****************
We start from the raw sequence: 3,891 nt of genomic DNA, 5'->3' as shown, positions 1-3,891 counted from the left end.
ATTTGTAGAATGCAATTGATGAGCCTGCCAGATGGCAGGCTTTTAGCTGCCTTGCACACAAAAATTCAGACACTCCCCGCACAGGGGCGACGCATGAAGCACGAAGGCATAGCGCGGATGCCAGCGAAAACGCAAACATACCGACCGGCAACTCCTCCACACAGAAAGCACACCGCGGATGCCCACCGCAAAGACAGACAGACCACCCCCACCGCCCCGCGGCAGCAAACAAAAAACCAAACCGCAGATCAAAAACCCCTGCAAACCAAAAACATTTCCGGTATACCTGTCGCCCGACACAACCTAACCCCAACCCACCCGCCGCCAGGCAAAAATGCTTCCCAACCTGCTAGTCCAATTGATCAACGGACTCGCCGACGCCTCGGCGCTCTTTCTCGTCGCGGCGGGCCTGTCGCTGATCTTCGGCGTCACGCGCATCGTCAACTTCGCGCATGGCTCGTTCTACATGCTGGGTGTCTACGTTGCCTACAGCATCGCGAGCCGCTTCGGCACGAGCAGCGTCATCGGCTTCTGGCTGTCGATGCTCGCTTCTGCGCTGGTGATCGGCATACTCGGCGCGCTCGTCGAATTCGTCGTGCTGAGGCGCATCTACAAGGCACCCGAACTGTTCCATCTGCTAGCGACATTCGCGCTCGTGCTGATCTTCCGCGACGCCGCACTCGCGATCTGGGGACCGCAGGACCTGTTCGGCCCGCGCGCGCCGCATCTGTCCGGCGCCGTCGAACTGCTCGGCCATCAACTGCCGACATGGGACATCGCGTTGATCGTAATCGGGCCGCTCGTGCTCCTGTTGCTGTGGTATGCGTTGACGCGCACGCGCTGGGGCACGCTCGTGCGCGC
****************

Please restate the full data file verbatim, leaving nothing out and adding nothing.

We start from the raw sequence: 3,891 nt of genomic DNA, 5'->3' as shown, positions 1-3,891 counted from the left end.
ATTTGTAGAATGCAATTGATGAGCCTGCCAGATGGCAGGCTTTTAGCTGCCTTGCACACAAAAATTCAGACACTCCCCGCACAGGGGCGACGCATGAAGCACGAAGGCATAGCGCGGATGCCAGCGAAAACGCAAACATACCGACCGGCAACTCCTCCACACAGAAAGCACACCGCGGATGCCCACCGCAAAGACAGACAGACCACCCCCACCGCCCCGCGGCAGCAAACAAAAAACCAAACCGCAGATCAAAAACCCCTGCAAACCAAAAACATTTCCGGTATACCTGTCGCCCGACACAACCTAACCCCAACCCACCCGCCGCCAGGCAAAAATGCTTCCCAACCTGCTAGTCCAATTGATCAACGGACTCGCCGACGCCTCGGCGCTCTTTCTCGTCGCGGCGGGCCTGTCGCTGATCTTCGGCGTCACGCGCATCGTCAACTTCGCGCATGGCTCGTTCTACATGCTGGGTGTCTACGTTGCCTACAGCATCGCGAGCCGCTTCGGCACGAGCAGCGTCATCGGCTTCTGGCTGTCGATGCTCGCTTCTGCGCTGGTGATCGGCATACTCGGCGCGCTCGTCGAATTCGTCGTGCTGAGGCGCATCTACAAGGCACCCGAACTGTTCCATCTGCTAGCGACATTCGCGCTCGTGCTGATCTTCCGCGACGCCGCACTCGCGATCTGGGGACCGCAGGACCTGTTCGGCCCGCGCGCGCCGCATCTGTCCGGCGCCGTCGAACTGCTCGGCCATCAACTGCCGACATGGGACATCGCGTTGATCGTAATCGGGCCGCTCGTGCTCCTGTTGCTGTGGTATGCGTTGACGCGCACGCGCTGGGGCACGCTCGTGCGCGC